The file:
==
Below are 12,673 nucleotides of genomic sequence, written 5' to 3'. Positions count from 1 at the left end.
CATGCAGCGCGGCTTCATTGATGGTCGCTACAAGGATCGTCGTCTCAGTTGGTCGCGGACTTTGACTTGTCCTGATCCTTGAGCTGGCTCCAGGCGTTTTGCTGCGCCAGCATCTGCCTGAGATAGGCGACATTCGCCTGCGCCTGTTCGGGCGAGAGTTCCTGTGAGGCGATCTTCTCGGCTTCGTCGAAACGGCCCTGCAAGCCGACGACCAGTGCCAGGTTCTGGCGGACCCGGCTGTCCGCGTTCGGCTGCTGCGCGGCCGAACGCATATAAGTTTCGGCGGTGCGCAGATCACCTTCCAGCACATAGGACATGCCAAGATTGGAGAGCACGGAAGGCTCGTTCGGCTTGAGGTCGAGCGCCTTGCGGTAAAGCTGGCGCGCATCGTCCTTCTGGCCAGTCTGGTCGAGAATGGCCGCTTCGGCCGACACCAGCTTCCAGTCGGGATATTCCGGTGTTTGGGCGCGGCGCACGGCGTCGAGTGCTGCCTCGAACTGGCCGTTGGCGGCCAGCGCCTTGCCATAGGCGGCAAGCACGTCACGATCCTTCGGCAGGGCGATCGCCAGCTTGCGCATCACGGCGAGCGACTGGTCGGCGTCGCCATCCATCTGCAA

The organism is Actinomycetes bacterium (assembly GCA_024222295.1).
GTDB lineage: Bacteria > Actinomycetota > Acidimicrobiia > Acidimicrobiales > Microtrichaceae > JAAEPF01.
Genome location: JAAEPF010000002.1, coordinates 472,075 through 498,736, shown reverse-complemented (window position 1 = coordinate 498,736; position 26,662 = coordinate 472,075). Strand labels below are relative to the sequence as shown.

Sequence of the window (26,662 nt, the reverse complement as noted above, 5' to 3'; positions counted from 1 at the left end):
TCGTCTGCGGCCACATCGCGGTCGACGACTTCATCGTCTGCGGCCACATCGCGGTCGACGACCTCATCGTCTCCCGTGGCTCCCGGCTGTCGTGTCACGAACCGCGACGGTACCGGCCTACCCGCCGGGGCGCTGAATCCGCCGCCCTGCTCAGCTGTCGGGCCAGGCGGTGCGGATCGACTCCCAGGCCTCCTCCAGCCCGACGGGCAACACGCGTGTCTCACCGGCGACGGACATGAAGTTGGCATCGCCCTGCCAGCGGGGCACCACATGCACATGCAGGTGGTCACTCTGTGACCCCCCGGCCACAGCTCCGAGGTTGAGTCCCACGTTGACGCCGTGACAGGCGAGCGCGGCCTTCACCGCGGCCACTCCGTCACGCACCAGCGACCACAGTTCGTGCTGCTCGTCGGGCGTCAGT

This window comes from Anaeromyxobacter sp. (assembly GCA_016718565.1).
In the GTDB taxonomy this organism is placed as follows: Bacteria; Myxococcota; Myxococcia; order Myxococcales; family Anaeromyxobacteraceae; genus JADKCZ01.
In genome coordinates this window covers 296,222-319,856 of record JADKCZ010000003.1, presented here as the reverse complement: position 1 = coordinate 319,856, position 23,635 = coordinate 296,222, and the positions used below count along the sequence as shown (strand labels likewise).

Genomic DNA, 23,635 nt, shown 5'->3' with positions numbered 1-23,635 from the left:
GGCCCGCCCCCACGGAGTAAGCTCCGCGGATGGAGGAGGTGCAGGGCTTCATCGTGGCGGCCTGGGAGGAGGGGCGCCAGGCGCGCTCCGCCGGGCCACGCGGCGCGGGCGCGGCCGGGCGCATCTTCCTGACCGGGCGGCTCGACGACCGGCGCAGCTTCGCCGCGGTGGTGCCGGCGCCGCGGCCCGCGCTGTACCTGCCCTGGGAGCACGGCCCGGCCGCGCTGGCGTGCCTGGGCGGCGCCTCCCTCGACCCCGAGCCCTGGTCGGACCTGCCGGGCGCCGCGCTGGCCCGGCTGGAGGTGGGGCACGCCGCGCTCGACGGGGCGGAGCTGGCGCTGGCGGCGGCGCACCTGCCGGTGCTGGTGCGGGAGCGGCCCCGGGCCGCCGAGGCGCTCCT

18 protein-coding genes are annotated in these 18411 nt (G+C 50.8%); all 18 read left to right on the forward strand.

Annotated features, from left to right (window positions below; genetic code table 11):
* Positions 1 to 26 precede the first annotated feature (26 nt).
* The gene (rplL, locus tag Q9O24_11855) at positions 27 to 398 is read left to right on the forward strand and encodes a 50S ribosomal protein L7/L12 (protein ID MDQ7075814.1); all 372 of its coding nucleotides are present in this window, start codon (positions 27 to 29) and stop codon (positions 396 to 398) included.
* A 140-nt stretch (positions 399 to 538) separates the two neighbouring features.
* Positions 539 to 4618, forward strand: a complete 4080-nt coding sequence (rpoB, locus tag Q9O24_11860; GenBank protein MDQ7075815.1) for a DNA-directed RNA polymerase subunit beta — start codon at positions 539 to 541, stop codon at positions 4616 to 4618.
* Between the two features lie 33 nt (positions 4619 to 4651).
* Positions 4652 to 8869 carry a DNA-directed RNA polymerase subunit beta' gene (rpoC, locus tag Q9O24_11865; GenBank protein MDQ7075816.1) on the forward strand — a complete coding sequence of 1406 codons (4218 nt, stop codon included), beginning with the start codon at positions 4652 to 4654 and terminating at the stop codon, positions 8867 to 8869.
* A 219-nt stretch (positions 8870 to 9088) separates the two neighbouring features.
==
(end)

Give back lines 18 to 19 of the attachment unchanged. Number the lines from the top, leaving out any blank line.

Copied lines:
* Positions 539 to 4618, forward strand: a complete 4080-nt coding sequence (rpoB, locus tag Q9O24_11860; GenBank protein MDQ7075815.1) for a DNA-directed RNA polymerase subunit beta — start codon at positions 539 to 541, stop codon at positions 4616 to 4618.
* Between the two features lie 33 nt (positions 4619 to 4651).